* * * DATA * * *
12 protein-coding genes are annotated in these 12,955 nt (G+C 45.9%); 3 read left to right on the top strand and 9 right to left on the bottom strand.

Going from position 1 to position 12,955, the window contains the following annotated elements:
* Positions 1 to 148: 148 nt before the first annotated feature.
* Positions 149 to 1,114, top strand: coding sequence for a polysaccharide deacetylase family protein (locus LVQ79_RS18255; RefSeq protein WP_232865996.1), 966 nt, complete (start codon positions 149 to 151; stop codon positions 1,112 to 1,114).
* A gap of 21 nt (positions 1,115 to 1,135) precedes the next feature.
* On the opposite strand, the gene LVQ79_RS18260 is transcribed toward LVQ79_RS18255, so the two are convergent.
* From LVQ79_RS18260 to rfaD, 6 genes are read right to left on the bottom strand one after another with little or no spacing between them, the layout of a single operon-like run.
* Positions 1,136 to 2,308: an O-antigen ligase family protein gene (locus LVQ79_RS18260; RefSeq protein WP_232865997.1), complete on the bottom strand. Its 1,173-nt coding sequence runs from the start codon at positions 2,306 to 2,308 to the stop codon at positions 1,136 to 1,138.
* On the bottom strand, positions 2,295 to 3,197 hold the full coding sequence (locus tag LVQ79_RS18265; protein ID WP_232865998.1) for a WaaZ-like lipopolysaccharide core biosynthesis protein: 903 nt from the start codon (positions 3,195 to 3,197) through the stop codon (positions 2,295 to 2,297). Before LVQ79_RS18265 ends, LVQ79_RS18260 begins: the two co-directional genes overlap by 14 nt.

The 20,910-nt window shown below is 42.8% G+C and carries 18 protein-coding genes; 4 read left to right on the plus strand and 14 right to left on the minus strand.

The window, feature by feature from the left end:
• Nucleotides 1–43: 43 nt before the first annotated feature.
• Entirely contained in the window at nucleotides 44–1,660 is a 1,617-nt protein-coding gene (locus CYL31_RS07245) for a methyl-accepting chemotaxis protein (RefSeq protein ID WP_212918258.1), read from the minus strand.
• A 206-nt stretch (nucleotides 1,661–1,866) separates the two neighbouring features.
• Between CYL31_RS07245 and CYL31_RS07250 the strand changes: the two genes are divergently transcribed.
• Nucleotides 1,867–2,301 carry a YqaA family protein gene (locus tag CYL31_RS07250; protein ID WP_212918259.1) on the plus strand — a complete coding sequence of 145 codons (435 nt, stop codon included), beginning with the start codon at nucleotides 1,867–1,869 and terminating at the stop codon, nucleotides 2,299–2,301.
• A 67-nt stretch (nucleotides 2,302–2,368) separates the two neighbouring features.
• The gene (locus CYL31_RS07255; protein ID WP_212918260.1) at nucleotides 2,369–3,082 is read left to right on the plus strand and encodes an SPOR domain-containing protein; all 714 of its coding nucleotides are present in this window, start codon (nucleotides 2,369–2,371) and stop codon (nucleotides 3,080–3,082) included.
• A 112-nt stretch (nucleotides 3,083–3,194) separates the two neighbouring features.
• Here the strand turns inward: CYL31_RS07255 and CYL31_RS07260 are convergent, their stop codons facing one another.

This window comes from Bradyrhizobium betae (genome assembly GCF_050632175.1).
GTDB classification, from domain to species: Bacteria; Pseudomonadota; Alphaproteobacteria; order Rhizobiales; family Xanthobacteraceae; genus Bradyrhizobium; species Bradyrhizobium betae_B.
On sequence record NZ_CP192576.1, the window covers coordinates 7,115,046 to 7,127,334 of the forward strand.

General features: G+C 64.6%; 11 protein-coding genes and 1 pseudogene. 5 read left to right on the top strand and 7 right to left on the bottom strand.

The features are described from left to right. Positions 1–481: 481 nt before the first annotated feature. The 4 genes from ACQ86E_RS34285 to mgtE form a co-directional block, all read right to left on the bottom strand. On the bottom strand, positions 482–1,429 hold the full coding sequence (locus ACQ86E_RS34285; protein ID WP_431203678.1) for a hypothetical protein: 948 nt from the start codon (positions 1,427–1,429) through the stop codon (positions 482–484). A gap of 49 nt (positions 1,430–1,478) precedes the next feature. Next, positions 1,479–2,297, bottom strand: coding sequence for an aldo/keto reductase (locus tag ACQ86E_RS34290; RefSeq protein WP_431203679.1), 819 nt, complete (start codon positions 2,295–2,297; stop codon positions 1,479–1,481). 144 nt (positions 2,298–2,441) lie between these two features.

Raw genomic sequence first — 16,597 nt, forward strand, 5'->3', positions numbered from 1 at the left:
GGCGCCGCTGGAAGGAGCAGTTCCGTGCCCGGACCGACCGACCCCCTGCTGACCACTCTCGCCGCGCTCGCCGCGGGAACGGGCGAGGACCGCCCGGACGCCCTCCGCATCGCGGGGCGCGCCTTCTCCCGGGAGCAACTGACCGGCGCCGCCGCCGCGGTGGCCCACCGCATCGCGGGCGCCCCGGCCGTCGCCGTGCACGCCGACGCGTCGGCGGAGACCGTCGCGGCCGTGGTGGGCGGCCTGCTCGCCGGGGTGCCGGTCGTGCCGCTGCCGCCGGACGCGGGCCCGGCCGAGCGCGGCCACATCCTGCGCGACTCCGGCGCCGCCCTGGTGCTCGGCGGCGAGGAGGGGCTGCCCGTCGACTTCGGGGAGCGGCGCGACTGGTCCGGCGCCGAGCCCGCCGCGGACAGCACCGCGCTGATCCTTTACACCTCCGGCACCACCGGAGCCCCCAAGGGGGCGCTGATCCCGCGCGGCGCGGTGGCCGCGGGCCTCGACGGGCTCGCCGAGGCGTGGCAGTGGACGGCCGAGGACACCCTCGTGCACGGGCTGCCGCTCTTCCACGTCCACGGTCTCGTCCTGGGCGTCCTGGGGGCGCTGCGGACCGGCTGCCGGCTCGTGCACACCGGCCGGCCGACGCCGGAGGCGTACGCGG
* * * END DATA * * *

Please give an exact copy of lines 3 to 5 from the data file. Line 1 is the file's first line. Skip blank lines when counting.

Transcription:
* Positions 1 to 148: 148 nt before the first annotated feature.
* Positions 149 to 1,114, top strand: coding sequence for a polysaccharide deacetylase family protein (locus LVQ79_RS18255; RefSeq protein WP_232865996.1), 966 nt, complete (start codon positions 149 to 151; stop codon positions 1,112 to 1,114).
* A gap of 21 nt (positions 1,115 to 1,135) precedes the next feature.